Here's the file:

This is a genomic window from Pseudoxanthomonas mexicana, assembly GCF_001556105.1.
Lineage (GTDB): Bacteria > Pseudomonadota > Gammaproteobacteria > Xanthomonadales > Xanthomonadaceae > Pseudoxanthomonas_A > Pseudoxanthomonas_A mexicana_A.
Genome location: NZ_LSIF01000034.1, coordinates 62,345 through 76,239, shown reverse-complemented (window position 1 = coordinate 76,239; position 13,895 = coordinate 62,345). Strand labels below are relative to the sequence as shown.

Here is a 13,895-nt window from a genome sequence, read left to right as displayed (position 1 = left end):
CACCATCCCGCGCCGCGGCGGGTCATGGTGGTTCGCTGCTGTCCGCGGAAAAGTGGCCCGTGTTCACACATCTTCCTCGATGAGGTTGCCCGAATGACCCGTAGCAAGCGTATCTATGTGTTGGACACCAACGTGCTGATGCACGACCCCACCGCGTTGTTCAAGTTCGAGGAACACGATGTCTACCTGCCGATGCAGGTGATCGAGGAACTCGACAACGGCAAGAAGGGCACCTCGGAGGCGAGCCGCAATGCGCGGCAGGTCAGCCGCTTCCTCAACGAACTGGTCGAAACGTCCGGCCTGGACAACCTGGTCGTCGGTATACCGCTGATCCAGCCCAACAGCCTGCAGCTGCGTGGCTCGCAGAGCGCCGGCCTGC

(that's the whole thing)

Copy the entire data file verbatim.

This is a genomic window from Pseudoxanthomonas mexicana, assembly GCF_001556105.1.
Lineage (GTDB): Bacteria > Pseudomonadota > Gammaproteobacteria > Xanthomonadales > Xanthomonadaceae > Pseudoxanthomonas_A > Pseudoxanthomonas_A mexicana_A.
Genome location: NZ_LSIF01000034.1, coordinates 62,345 through 76,239, shown reverse-complemented (window position 1 = coordinate 76,239; position 13,895 = coordinate 62,345). Strand labels below are relative to the sequence as shown.

Here is a 13,895-nt window from a genome sequence, read left to right as displayed (position 1 = left end):
CACCATCCCGCGCCGCGGCGGGTCATGGTGGTTCGCTGCTGTCCGCGGAAAAGTGGCCCGTGTTCACACATCTTCCTCGATGAGGTTGCCCGAATGACCCGTAGCAAGCGTATCTATGTGTTGGACACCAACGTGCTGATGCACGACCCCACCGCGTTGTTCAAGTTCGAGGAACACGATGTCTACCTGCCGATGCAGGTGATCGAGGAACTCGACAACGGCAAGAAGGGCACCTCGGAGGCGAGCCGCAATGCGCGGCAGGTCAGCCGCTTCCTCAACGAACTGGTCGAAACGTCCGGCCTGGACAACCTGGTCGTCGGTATACCGCTGATCCAGCCCAACAGCCTGCAGCTGCGTGGCTCGCAGAGCGCCGGCCTGC